Each year the last weekend of January is time for the Royal Society for the Protection of Birds’ (RSPB) annual Big Garden Birdwatch. It’s a time when we’re all encouraged to go and count the birds we see – maybe in your garden, from a balcony or window, or in a local park, and submit the results online. The initiative helps monitor the bird population in the UK.
There’s lots of opportunities to spot birds and other wildlife in the North East of England, and our archives and rare books reflect people’s interest with the natural world across history. One example of these is this fabulous bird illustrations from our Crawhall (Joseph II) Archive.
Joseph Crawhall II (1821-1896) was a businessman, artist and patron of the arts. His artistic achievements including wood engraving, watercolours and contributions to Punch magazine. The pursuits of himself and his family contributed to the thriving cultural environment of 19th Century Newcastle.
However, the illustrations we’re highlighting here were not created by Joseph. They are pages from illustrated diaries and sketchbooks attributed to his brother, George Edward Crawhall (1821-1896). This generation of Crawhall siblings were all artists – George and Joseph but also brother Thomas and their sister Jane. George’s legacy is not as celebrated as his brother Joseph’s, but he also contributed to some of Joseph’s most famous works, including the Compleatest Angling Booke, for which George contributed the trout tail which features at the end.
These diaries/sketchbooks reveal George’s travel in England and Scotland between 1867 and the 1890s. Many of the images depict scenes from the North East, such as the image below of a coot and moorhen fighting in Brandling Park – just around the corner from the Philip Robinson Library, home to Newcastle University’s Special Collections and Archives.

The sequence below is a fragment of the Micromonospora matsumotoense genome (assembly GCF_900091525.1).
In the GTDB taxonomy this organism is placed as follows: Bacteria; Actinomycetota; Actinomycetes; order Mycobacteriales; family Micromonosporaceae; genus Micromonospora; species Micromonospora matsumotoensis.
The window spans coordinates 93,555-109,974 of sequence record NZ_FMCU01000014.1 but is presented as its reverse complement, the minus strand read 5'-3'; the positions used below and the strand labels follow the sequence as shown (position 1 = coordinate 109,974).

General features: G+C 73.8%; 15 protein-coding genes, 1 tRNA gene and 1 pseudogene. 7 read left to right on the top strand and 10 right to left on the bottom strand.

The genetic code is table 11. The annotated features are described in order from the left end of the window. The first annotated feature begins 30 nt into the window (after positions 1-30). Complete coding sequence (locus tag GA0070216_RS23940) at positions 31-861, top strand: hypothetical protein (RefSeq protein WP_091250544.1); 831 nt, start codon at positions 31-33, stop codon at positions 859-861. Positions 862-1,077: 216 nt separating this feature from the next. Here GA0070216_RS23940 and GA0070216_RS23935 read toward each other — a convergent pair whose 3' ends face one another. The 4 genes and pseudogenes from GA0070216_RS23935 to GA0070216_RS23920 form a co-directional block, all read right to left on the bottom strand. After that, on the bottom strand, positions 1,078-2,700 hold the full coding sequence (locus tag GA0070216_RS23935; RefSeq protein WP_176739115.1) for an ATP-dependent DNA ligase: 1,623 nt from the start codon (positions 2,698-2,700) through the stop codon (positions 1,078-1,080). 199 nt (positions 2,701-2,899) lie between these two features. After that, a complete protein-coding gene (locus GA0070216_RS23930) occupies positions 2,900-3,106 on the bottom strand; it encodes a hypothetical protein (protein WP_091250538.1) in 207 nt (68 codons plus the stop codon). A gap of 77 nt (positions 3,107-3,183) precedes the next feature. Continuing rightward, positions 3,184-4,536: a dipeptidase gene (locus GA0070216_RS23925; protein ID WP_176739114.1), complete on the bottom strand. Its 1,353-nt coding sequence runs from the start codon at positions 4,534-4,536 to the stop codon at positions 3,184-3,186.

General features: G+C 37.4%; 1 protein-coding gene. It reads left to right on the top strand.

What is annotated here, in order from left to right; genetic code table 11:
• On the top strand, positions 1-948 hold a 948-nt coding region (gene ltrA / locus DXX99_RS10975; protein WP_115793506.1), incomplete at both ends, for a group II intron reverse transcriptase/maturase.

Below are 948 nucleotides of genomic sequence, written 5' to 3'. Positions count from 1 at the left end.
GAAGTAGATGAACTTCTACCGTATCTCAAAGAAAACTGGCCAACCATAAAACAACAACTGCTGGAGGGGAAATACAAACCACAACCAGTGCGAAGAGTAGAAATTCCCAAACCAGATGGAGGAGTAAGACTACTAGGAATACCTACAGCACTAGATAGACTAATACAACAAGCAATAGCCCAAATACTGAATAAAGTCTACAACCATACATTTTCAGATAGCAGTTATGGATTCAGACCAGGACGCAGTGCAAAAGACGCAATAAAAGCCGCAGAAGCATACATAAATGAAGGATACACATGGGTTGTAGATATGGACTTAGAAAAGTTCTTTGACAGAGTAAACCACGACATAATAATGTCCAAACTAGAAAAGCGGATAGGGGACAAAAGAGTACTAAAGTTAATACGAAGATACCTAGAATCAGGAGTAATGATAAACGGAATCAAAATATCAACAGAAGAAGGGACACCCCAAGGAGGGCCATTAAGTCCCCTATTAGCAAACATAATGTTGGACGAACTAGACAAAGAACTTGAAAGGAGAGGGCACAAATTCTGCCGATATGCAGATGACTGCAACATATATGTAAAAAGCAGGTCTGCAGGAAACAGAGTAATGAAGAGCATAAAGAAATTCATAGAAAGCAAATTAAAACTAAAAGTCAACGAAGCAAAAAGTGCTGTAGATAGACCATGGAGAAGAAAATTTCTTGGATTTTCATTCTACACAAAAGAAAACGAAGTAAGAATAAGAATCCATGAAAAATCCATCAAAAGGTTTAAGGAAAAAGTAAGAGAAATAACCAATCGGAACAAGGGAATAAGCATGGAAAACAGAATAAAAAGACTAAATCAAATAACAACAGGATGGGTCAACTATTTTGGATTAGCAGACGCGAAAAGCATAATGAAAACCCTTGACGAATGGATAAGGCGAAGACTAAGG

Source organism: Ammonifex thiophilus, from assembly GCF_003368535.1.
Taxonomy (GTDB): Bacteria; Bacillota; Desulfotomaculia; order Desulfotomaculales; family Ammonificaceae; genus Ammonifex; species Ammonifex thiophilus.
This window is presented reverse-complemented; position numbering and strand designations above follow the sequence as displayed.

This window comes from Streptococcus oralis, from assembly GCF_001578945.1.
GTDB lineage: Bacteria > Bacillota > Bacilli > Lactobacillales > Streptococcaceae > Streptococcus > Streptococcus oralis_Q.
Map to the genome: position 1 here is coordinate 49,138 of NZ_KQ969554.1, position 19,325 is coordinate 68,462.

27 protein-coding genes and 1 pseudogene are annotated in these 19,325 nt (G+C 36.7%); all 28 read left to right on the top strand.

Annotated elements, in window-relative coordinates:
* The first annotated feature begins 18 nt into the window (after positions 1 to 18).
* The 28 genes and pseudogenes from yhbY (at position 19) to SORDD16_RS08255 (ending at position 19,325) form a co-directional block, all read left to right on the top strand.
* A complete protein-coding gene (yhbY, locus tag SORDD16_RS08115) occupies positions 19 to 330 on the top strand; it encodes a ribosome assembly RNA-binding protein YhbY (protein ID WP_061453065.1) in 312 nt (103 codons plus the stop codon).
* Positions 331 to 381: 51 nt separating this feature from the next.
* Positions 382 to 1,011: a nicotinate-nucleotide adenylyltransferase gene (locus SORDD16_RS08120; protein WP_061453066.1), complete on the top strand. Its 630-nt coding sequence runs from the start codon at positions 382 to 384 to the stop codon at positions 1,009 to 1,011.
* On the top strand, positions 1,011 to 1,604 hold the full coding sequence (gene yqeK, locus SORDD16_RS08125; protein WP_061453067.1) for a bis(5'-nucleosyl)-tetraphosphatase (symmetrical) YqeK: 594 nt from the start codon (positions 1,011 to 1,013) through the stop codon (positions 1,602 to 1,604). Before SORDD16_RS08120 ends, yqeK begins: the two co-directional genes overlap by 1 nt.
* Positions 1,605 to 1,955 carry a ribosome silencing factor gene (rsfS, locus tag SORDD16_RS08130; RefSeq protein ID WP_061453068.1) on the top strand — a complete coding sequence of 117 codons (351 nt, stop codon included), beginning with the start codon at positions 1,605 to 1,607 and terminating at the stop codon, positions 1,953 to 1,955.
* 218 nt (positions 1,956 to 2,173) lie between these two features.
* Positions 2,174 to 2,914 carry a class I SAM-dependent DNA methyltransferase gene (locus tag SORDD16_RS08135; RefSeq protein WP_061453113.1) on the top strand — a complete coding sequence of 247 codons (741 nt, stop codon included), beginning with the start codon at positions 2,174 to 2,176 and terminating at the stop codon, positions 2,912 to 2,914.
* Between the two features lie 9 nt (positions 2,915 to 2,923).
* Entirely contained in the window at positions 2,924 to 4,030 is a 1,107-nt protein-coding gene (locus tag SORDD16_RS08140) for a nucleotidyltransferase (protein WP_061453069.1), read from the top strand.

The diaries record many of scenes of hunting and fishing, alongside natural history studies. Birds feature heavily, although frequently under the gaze of armed hunters.
The beautiful circular designs featured in this blog post each showcase a different bird native to the UK, and were likely intended to appear on decorative plates.
Will you see any of these birds in this year’s Birdwatch?
You can read more about the Big Garden Birdwatch and sign up to participate on the RSPB’s website.
You can read more about the fascinating Crawhall family history and their relationship with the North East in this blog.
‘The accompanying letter from the late John Hodgson, the Historian of Northumberland, to Mr. Thomas Sopwith having only been partially answered, induced me to prosecute further enquiry into our family history, & the result of such enquiry, with the authorities will be found in this volume’.
Joseph Crawhall II is perhaps best-known as a wood engraver of idiosyncratic illustrations which adorned books published by, among other, local printer Andrew Reid and London-based Andrew Tuer at his Leadenhall Press in London.
With a great interest in local history, folklore, and traditions, Crawhall seized upon the opportunity to research his own family after reading clergyman and antiquary John Hodgson’s queries to local mining engineer Thomas Sopwith, for whom he was carrying out family history. Crawhall, with both the time and resources to do so, began gathering together a large selection of family historical material. This is now referred to as the Crawhall Genealogical Scrapbook (JCII-8).
The c.150-page volume is a treasure trove of family history collected by Crawhall. Its contents include notes and family trees transcribed by Crawhall, sketches and paintings of family members, family photographs, newspaper cuttings, sale catalogues, letters. The historical material is drawn from a range of sources including Hodgson’s extensively-researched History of Northumberland, where the Crawhall family is traced back to the Twelfth Century (where the name is spelled ‘Crauden’, ‘Craweden’, or ‘Crawenden’). The 16th Century Crawhaws lived at Crawhall near Thorngrafton in Northumberland and were responsible for governorship of the Middle Marches “From Hexhamshire to the Water of Irdin (Irthing) on both sides of the Tyne”, near Hawteswell (Haltwhistle).